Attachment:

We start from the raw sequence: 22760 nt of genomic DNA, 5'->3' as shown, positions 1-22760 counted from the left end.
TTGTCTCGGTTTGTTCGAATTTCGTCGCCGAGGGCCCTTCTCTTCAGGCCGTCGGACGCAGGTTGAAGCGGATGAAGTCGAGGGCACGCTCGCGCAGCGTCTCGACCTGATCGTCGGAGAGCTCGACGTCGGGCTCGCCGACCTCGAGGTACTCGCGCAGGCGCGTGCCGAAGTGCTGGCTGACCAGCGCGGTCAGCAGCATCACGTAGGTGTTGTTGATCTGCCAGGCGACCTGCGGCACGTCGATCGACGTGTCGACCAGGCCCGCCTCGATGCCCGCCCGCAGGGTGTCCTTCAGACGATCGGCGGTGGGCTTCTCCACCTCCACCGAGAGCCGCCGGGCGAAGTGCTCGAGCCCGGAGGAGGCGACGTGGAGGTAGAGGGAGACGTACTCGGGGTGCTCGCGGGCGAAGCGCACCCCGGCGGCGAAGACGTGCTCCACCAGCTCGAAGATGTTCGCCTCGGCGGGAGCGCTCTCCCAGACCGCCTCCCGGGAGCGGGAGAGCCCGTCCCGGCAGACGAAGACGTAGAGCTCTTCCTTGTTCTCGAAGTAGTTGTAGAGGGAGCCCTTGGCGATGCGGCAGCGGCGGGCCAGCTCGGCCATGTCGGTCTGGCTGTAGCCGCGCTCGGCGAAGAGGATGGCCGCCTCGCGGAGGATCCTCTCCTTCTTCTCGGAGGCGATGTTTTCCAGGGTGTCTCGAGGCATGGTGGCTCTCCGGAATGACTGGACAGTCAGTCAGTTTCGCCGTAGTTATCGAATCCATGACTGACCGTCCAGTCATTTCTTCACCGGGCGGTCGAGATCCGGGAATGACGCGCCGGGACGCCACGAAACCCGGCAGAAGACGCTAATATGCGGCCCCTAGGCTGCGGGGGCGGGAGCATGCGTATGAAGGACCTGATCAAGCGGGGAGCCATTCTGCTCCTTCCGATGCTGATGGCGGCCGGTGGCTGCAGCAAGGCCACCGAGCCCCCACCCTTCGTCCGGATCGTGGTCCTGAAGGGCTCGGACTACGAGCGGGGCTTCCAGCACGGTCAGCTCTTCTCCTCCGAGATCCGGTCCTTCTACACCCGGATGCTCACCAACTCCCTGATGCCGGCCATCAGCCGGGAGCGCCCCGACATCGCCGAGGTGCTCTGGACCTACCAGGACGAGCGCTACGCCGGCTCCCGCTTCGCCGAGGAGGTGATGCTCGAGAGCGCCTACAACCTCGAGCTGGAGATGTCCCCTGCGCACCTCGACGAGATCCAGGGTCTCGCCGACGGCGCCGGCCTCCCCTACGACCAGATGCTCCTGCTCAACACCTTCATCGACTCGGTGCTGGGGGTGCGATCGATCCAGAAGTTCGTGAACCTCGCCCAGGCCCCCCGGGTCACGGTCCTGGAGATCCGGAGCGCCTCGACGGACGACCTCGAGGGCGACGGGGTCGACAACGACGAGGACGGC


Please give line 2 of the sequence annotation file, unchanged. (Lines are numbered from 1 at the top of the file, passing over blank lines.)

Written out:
TTGTCTCGGTTTGTTCGAATTTCGTCGCCGAGGGCCCTTCTCTTCAGGCCGTCGGACGCAGGTTGAAGCGGATGAAGTCGAGGGCACGCTCGCGCAGCGTCTCGACCTGATCGTCGGAGAGCTCGACGTCGGGCTCGCCGACCTCGAGGTACTCGCGCAGGCGCGTGCCGAAGTGCTGGCTGACCAGCGCGGTCAGCAGCATCACGTAGGTGTTGTTGATCTGCCAGGCGACCTGCGGCACGTCGATCGACGTGTCGACCAGGCCCGCCTCGATGCCCGCCCGCAGGGTGTCCTTCAGACGATCGGCGGTGGGCTTCTCCACCTCCACCGAGAGCCGCCGGGCGAAGTGCTCGAGCCCGGAGGAGGCGACGTGGAGGTAGAGGGAGACGTACTCGGGGTGCTCGCGGGCGAAGCGCACCCCGGCGGCGAAGACGTGCTCCACCAGCTCGAAGATGTTCGCCTCGGCGGGAGCGCTCTCCCAGACCGCCTCCCGGGAGCGGGAGAGCCCGTCCCGGCAGACGAAGACGTAGAGCTCTTCCTTGTTCTCGAAGTAGTTGTAGAGGGAGCCCTTGGCGATGCGGCAGCGGCGGGCCAGCTCGGCCATGTCGGTCTGGCTGTAGCCGCGCTCGGCGAAGAGGATGGCCGCCTCGCGGAGGATCCTCTCCTTCTTCTCGGAGGCGATGTTTTCCAGGGTGTCTCGAGGCATGGTGGCTCTCCGGAATGACTGGACAGTCAGTCAGTTTCGCCGTAGTTATCGAATCCATGACTGACCGTCCAGTCATTTCTTCACCGGGCGGTCGAGATCCGGGAATGACGCGCCGGGACGCCACGAAACCCGGCAGAAGACGCTAATATGCGGCCCCTAGGCTGCGGGGGCGGGAGCATGCGTATGAAGGACCTGATCAAGCGGGGAGCCATTCTGCTCCTTCCGATGCTGATGGCGGCCGGTGGCTGCAGCAAGGCCACCGAGCCCCCACCCTTCGTCCGGATCGTGGTCCTGAAGGGCTCGGACTACGAGCGGGGCTTCCAGCACGGTCAGCTCTTCTCCTCCGAGATCCGGTCCTTCTACACCCGGATGCTCACCAACTCCCTGATGCCGGCCATCAGCCGGGAGCGCCCCGACATCGCCGAGGTGCTCTGGACCTACCAGGACGAGCGCTACGCCGGCTCCCGCTTCGCCGAGGAGGTGATGCTCGAGAGCGCCTACAACCTCGAGCTGGAGATGTCCCCTGCGCACCTCGACGAGATCCAGGGTCTCGCCGACGGCGCCGGCCTCCCCTACGACCAGATGCTCCTGCTCAACACCTTCATCGACTCGGTGCTGGGGGTGCGATCGATCCAGAAGTTCGTGAACCTCGCCCAGGCCCCCCGGGTCACGGTCCTGGAGATCCGGAGCGCCTCGACGGACGACCTCGAGGGCGACGGGGTCGACAACGACGAGGACGGC